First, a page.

Q&A with Clayton Tremlett

‘Originally I studied as a painter but the processes of printmaking, particularly the excitement of the reversed and uncontrolled magic of the first proof, eventually got me.’ 

Image: Clayton Tremlett with life mask, 2016. Photo: Carrington McArdle.

Why do you make art?

For me art making is about identifying connections and commonalities in life experience. In more recent years my practice is about examining history and drawing from events or people that influence my identity, to make works that encourage others to reflect on who they are.

I enjoy aesthetic challenges and also like to make print projects that use the printing industry or printed matter like wallpaper or stamps as a historical context.

What’s your relationship to printmaking?

It’s about experimentation with materials and processes, by challenging or corrupting a traditional technique and cultivating something personal.

When I started printmaking, my focus was multi-colour reduction linocuts (up to twenty colours) because of the textural beauty I found in the layering of ink.

For my most recent series Beard and Influence I have advanced a technique I’m calling Laser Resist Etching which combines photography, Photoshop and the photocopier to make a new form of photo etching.

How did you get interested in printmaking?

I suspect it was subconscious connection with my father’s practice of carving leather. As a child, I recall watching him use a swivel knife and tools to effortlessly cut and sculpt leather which has many parallels to carving lino with a scalpel and then removing the waste with gauges.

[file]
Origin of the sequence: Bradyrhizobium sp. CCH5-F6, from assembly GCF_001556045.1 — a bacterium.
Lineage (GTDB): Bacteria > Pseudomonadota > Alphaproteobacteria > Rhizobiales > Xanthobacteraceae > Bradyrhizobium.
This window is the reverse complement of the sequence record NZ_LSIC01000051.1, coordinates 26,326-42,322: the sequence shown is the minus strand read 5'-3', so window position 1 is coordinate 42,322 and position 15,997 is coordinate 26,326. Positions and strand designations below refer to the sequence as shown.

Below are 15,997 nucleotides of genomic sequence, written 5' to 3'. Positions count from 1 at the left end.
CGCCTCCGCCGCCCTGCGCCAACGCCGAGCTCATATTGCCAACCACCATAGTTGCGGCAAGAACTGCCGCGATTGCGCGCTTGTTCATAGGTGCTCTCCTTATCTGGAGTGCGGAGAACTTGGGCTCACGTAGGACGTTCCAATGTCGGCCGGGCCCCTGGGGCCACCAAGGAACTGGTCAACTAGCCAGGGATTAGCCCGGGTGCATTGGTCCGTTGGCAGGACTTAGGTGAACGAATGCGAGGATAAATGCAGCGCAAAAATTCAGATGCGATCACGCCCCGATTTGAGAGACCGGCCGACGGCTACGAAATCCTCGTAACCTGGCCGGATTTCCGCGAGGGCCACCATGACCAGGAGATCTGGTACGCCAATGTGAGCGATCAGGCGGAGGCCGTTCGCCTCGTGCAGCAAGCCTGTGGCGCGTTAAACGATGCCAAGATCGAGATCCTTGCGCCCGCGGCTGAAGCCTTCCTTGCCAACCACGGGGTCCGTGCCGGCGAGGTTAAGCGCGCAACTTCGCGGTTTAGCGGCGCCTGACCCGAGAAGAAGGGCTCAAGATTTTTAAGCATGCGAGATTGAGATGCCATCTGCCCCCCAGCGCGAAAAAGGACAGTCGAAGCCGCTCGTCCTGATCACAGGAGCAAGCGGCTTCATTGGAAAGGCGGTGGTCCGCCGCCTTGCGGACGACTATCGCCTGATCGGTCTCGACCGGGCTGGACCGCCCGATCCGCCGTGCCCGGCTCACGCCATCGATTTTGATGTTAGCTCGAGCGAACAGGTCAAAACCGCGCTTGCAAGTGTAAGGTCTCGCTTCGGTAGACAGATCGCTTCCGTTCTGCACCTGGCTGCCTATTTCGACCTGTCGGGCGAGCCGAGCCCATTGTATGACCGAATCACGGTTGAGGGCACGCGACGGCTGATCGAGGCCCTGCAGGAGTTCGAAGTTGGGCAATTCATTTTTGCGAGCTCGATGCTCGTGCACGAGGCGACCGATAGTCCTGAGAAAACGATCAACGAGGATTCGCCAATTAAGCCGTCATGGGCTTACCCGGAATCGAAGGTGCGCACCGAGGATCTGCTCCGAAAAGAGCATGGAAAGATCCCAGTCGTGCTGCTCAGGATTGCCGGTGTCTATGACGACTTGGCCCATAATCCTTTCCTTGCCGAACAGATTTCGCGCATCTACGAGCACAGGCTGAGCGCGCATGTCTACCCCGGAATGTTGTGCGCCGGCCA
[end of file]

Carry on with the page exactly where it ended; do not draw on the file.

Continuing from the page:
Originally I studied as a painter but the processes of printmaking, particularly the excitement of the reversed and uncontrolled magic of the first proof, eventually got me.

Who is your favourite artist?

Favourite is a transient thing. Many artists have been very influential depending on their ideas and technical skills. I admire artists for their individual pursuit of a personal expression and this translates across many disciplines. If I had to name a favourite sustained influence it would be the electronic music of Kraftwerk and their conscious aesthetic as it relates to visual art.

 What is your favourite artwork?

This too is transient and dependant on a particular changing set of receptive moments in life. Recently I travelled with my family to Vietnam and was overwhelmed with the technique of lacquer engraving on panels. Although it is an old technique it was a new experience for me and for a time my most favourite type of work because of its combination of carving and painting.

In my hall at home is a portrait of Captain Cook by Rew Hanks. I particularly enjoy looking at this work because of its technical skill and confidence with the medium.

Where do you go for inspiration?

More recently that would be the Public Records Office in Melbourne.

History is tangible when you are holding a book that is over a hundred and forty years old with detailed information on a prisoner’s appearance, crime, punishment, religion, occupation and tattoos.

Crime and Punishment and Inking Up are artist book projects that explore prisoners held in the old Castlemaine Goal. Crime and Punishment focused on the types of sentences you could get for misdemeanours like riding your bicycle on the footpath (one day), while Inking Up highlights tattoos favoured by a selection of prisoners in the 1890’s – the most common being an anchor between the thumb and forefinger.

What are you working on now?

My current exhibition has taken four years to produce. The works are large scale self-portrait linocuts in the guise of twelve bearded Australian Bushrangers. This was my first performative series where I grew diverse hirsute appearances in order to re-create the original photograph of each bushranger.

After each project, I like to flip the concept to see what is revealed on the other side. Following on from Bushrangers it seemed logical to research the phenomenon of being lost in the bush.

I am also documenting central Victorian ANZAC memorials (the lone soldier) as the central image for a series of anti-war linocut prints.